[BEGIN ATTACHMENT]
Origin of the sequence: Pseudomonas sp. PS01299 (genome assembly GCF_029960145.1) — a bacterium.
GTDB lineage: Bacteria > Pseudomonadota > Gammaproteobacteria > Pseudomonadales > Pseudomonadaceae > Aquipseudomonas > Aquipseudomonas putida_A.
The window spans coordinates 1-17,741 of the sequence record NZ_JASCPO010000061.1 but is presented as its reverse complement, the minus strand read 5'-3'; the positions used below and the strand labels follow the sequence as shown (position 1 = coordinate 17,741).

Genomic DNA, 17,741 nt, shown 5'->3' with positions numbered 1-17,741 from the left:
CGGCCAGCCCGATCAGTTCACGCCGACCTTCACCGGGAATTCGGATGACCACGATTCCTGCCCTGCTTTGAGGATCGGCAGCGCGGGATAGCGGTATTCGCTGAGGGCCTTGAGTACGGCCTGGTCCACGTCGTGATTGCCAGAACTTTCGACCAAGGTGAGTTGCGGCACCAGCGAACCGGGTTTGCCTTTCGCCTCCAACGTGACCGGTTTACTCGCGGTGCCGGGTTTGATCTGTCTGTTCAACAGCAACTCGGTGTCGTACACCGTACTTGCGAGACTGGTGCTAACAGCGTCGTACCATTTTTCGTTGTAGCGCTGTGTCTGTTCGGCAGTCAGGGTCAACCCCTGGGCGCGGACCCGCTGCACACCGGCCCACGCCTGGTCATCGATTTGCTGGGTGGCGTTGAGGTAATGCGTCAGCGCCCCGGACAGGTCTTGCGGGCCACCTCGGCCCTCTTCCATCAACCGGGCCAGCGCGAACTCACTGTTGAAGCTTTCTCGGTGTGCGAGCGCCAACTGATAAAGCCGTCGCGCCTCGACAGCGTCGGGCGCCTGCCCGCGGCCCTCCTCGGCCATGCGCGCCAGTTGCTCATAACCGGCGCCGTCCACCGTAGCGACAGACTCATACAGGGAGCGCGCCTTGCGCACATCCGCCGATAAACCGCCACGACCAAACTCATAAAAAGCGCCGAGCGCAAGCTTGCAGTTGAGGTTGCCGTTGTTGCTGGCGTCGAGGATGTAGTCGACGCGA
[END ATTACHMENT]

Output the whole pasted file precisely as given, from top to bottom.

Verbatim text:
Origin of the sequence: Pseudomonas sp. PS01299 (genome assembly GCF_029960145.1) — a bacterium.
GTDB lineage: Bacteria > Pseudomonadota > Gammaproteobacteria > Pseudomonadales > Pseudomonadaceae > Aquipseudomonas > Aquipseudomonas putida_A.
The window spans coordinates 1-17,741 of the sequence record NZ_JASCPO010000061.1 but is presented as its reverse complement, the minus strand read 5'-3'; the positions used below and the strand labels follow the sequence as shown (position 1 = coordinate 17,741).

Genomic DNA, 17,741 nt, shown 5'->3' with positions numbered 1-17,741 from the left:
CGGCCAGCCCGATCAGTTCACGCCGACCTTCACCGGGAATTCGGATGACCACGATTCCTGCCCTGCTTTGAGGATCGGCAGCGCGGGATAGCGGTATTCGCTGAGGGCCTTGAGTACGGCCTGGTCCACGTCGTGATTGCCAGAACTTTCGACCAAGGTGAGTTGCGGCACCAGCGAACCGGGTTTGCCTTTCGCCTCCAACGTGACCGGTTTACTCGCGGTGCCGGGTTTGATCTGTCTGTTCAACAGCAACTCGGTGTCGTACACCGTACTTGCGAGACTGGTGCTAACAGCGTCGTACCATTTTTCGTTGTAGCGCTGTGTCTGTTCGGCAGTCAGGGTCAACCCCTGGGCGCGGACCCGCTGCACACCGGCCCACGCCTGGTCATCGATTTGCTGGGTGGCGTTGAGGTAATGCGTCAGCGCCCCGGACAGGTCTTGCGGGCCACCTCGGCCCTCTTCCATCAACCGGGCCAGCGCGAACTCACTGTTGAAGCTTTCTCGGTGTGCGAGCGCCAACTGATAAAGCCGTCGCGCCTCGACAGCGTCGGGCGCCTGCCCGCGGCCCTCCTCGGCCATGCGCGCCAGTTGCTCATAACCGGCGCCGTCCACCGTAGCGACAGACTCATACAGGGAGCGCGCCTTGCGCACATCCGCCGATAAACCGCCACGACCAAACTCATAAAAAGCGCCGAGCGCAAGCTTGCAGTTGAGGTTGCCGTTGTTGCTGGCGTCGAGGATGTAGTCGACGCGA